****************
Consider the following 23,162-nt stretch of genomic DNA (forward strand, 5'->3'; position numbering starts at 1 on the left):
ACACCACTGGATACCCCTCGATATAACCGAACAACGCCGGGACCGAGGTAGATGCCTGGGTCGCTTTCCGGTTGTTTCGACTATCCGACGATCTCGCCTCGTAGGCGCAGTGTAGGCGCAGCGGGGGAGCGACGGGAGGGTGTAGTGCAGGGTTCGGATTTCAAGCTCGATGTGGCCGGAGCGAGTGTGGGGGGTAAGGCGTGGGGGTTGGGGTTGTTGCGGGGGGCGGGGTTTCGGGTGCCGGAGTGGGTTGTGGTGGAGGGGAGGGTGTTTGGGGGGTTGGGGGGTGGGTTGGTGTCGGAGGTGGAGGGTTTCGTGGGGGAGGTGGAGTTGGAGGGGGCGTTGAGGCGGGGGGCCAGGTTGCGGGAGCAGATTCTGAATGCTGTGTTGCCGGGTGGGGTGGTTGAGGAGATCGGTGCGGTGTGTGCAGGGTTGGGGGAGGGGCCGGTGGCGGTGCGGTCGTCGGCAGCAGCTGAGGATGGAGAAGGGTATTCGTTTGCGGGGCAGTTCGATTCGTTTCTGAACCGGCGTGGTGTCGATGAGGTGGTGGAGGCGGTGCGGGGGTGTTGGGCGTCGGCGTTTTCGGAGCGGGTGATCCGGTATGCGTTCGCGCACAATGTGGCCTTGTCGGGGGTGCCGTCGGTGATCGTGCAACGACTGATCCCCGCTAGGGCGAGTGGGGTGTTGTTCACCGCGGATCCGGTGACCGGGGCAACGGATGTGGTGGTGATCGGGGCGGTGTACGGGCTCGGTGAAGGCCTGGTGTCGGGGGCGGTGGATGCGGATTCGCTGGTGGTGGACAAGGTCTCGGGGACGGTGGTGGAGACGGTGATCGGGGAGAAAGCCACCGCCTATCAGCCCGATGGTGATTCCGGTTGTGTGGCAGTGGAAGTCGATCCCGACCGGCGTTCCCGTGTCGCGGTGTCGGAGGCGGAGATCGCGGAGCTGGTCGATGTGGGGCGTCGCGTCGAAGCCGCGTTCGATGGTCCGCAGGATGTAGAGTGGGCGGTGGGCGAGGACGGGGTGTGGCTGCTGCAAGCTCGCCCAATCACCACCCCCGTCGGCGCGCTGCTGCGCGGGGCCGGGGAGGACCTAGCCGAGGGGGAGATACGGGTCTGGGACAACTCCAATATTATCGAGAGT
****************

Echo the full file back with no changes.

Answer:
Consider the following 23,162-nt stretch of genomic DNA (forward strand, 5'->3'; position numbering starts at 1 on the left):
ACACCACTGGATACCCCTCGATATAACCGAACAACGCCGGGACCGAGGTAGATGCCTGGGTCGCTTTCCGGTTGTTTCGACTATCCGACGATCTCGCCTCGTAGGCGCAGTGTAGGCGCAGCGGGGGAGCGACGGGAGGGTGTAGTGCAGGGTTCGGATTTCAAGCTCGATGTGGCCGGAGCGAGTGTGGGGGGTAAGGCGTGGGGGTTGGGGTTGTTGCGGGGGGCGGGGTTTCGGGTGCCGGAGTGGGTTGTGGTGGAGGGGAGGGTGTTTGGGGGGTTGGGGGGTGGGTTGGTGTCGGAGGTGGAGGGTTTCGTGGGGGAGGTGGAGTTGGAGGGGGCGTTGAGGCGGGGGGCCAGGTTGCGGGAGCAGATTCTGAATGCTGTGTTGCCGGGTGGGGTGGTTGAGGAGATCGGTGCGGTGTGTGCAGGGTTGGGGGAGGGGCCGGTGGCGGTGCGGTCGTCGGCAGCAGCTGAGGATGGAGAAGGGTATTCGTTTGCGGGGCAGTTCGATTCGTTTCTGAACCGGCGTGGTGTCGATGAGGTGGTGGAGGCGGTGCGGGGGTGTTGGGCGTCGGCGTTTTCGGAGCGGGTGATCCGGTATGCGTTCGCGCACAATGTGGCCTTGTCGGGGGTGCCGTCGGTGATCGTGCAACGACTGATCCCCGCTAGGGCGAGTGGGGTGTTGTTCACCGCGGATCCGGTGACCGGGGCAACGGATGTGGTGGTGATCGGGGCGGTGTACGGGCTCGGTGAAGGCCTGGTGTCGGGGGCGGTGGATGCGGATTCGCTGGTGGTGGACAAGGTCTCGGGGACGGTGGTGGAGACGGTGATCGGGGAGAAAGCCACCGCCTATCAGCCCGATGGTGATTCCGGTTGTGTGGCAGTGGAAGTCGATCCCGACCGGCGTTCCCGTGTCGCGGTGTCGGAGGCGGAGATCGCGGAGCTGGTCGATGTGGGGCGTCGCGTCGAAGCCGCGTTCGATGGTCCGCAGGATGTAGAGTGGGCGGTGGGCGAGGACGGGGTGTGGCTGCTGCAAGCTCGCCCAATCACCACCCCCGTCGGCGCGCTGCTGCGCGGGGCCGGGGAGGACCTAGCCGAGGGGGAGATACGGGTCTGGGACAACTCCAATATTATCGAGAGT